Rap Rebirth Blog Hip-hop ghostwriting and lyricism


The Genius of Notorious BIG

"Excuse me, flows just go through me / Like trees to branches / Cliffs to avalanches / It's the praying mantis"

"The What" by Notorious BIG

There was something special about Biggie. Twelve years after his last recorded content, his songs still sound fresh and up to date. He had a quality that's hard to pin down and tangibly define.

He was lyrical. He traded rhymes with the best and often put them to shame. He rapped circles around Method Man in his prime ("The What") - out shone Jay-Z on three separate occasions ("I Love the Dough", "Brooklyn's Finest", "Young G'z") - ghost wrote pages of brilliance for Puff Daddy, Lil Kim, and Lil Cease - even took Bone Thugs own sing song style and did it better they could ("Notorious Thugs").

He had swagger. There was a charisma and confidence that oozed from every song and video. It was a mix of sly self deprecating humor and bravado. He had the audacity to diss lyrical heavy weights Nas, Jeru the Damaja (on "Kick in the Door") and The Roots ("Flava in Ya Ear Remix"). But you couldn't help but like a guy who said, "Heart throb never / Black and ugly as ever - however / I stay Gucci down to the socks / Rings and watch filled with rocks."

He had heart. Underneath the tough persona was someone with real emotion and character. You could hear it on tracks like "Sky's the Limit", "Juicy", and "Miss U".

And he had an incredible flow. The way his lyrics came, one after the other, with effortless precision and grace made rapping seem like the easiest thing in the world. Case in point... "This goes out to crews who choose to use disrespectful views on the King of NY" (from "Kick in the Door"). The internal rhyme scheme on the line is amazing. His delivery of that line is great. The way it fits DJ Premier's classic beat is awe inspiring.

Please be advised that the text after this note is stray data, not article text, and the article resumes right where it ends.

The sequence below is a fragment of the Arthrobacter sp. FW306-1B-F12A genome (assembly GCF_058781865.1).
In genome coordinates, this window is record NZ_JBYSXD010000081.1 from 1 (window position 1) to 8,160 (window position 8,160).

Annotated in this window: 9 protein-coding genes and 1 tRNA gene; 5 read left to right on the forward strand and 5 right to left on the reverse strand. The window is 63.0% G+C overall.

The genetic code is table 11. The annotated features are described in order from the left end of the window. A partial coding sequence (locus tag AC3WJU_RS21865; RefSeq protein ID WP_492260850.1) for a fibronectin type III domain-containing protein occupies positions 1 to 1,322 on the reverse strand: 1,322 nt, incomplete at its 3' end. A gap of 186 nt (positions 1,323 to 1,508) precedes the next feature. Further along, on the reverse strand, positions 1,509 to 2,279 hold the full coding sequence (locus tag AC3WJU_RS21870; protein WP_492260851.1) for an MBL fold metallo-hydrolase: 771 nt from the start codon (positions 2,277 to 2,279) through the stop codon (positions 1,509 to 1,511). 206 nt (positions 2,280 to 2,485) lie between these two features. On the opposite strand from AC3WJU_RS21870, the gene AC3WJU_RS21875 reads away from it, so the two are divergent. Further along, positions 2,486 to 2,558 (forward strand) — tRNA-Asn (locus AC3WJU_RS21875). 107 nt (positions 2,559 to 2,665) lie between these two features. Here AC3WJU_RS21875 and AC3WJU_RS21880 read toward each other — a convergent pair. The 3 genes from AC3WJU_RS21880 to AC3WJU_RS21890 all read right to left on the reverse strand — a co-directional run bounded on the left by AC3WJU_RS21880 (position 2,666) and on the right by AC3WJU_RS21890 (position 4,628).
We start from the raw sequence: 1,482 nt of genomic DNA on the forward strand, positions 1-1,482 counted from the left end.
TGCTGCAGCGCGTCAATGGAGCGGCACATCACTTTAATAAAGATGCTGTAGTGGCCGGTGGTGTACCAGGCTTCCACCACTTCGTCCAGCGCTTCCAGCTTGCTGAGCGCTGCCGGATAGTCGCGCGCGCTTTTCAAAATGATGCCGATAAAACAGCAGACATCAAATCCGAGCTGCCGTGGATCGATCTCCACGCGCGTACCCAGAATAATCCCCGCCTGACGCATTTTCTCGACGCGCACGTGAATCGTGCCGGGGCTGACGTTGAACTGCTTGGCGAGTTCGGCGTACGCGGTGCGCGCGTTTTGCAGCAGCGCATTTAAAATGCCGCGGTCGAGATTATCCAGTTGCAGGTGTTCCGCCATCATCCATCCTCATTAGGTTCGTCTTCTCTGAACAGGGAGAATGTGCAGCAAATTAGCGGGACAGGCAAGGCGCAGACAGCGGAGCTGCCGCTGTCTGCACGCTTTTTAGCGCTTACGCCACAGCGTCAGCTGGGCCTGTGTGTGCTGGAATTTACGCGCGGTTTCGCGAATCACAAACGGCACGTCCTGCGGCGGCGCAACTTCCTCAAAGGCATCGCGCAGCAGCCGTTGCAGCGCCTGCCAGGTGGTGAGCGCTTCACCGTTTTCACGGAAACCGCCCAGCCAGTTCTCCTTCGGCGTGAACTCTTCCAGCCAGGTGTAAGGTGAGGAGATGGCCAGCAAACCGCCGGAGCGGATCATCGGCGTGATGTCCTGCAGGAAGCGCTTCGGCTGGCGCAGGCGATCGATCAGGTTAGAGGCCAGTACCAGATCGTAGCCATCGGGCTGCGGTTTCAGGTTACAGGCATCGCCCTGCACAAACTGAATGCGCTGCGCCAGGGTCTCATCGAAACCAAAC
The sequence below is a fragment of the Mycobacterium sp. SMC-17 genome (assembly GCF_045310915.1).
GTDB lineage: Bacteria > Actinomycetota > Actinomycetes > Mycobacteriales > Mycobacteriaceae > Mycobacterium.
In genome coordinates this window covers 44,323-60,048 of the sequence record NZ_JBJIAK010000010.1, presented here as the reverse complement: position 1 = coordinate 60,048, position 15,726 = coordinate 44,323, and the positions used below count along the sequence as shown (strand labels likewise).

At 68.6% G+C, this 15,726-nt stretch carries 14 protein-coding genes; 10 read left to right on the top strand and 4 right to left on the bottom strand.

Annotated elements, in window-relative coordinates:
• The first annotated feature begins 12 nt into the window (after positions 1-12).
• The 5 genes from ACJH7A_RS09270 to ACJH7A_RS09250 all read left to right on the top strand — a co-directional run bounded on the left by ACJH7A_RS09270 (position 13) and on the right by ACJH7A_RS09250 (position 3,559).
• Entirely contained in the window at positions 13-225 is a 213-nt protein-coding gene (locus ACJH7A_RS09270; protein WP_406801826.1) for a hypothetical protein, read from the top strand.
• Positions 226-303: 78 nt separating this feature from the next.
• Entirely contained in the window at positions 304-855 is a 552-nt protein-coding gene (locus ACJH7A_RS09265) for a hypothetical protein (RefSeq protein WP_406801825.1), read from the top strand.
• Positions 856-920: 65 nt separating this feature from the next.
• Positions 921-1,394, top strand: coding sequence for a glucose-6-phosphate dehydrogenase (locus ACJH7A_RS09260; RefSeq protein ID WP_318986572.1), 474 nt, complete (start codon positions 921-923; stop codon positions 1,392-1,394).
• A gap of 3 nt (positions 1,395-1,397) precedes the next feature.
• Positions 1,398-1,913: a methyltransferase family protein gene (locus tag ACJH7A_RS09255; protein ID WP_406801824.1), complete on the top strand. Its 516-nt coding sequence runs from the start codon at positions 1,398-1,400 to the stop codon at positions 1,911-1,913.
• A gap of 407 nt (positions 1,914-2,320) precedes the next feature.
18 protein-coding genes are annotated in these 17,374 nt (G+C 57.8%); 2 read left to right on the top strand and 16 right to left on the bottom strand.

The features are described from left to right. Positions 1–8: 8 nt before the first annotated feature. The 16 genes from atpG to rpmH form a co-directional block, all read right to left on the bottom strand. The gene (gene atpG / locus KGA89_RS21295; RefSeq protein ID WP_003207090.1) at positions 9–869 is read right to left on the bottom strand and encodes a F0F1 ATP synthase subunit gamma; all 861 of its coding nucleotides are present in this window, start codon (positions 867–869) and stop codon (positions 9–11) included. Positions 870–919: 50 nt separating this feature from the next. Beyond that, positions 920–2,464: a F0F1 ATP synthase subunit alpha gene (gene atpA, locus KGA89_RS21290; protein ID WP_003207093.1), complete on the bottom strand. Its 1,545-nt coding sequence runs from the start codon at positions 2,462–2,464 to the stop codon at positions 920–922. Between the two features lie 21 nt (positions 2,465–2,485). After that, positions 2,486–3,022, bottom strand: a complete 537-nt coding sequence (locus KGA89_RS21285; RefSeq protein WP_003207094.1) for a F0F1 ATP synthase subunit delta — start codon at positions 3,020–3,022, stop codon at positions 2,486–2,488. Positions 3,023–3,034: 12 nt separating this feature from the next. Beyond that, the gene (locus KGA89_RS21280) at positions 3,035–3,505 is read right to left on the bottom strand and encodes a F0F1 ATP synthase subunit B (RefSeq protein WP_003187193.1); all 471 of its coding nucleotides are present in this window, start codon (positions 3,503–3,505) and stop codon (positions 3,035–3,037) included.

Maybe that special quality was his versatility. He could do any type of song and make it real. Nothing sounded forced or phony. On his second album "Life After Death" the battle anthem "Kick in the Door" somehow flows seamlessly into the swanky players cut "Tonight". His street songs are great ("What's Beef", "Warning", "My Downfall"). His commercial crossovers are timeless masterpieces ("Big Poppa", "Hypnotize", "Mo Money Mo Problems", "Going Back to Cali"). He could do storytelling ("I Got a Story to Tell..."), love songs ("Me & My Bitch"), and social commentary ("Things Done Changed").

If Nas has the most pure talent, and Jay-Z is the wittiest, and Tupac the most passion, and Rakim is the most lyrical, then Biggie was the most well rounded. He was an MC's MC. Someone who could get play on MTV, pop radio, and in the grimiest blocks of Brooklyn. He was a great entertainer, a powerful influencer, and a reflective poet. And because of that unique combination, he just might be the greatest MC of all time.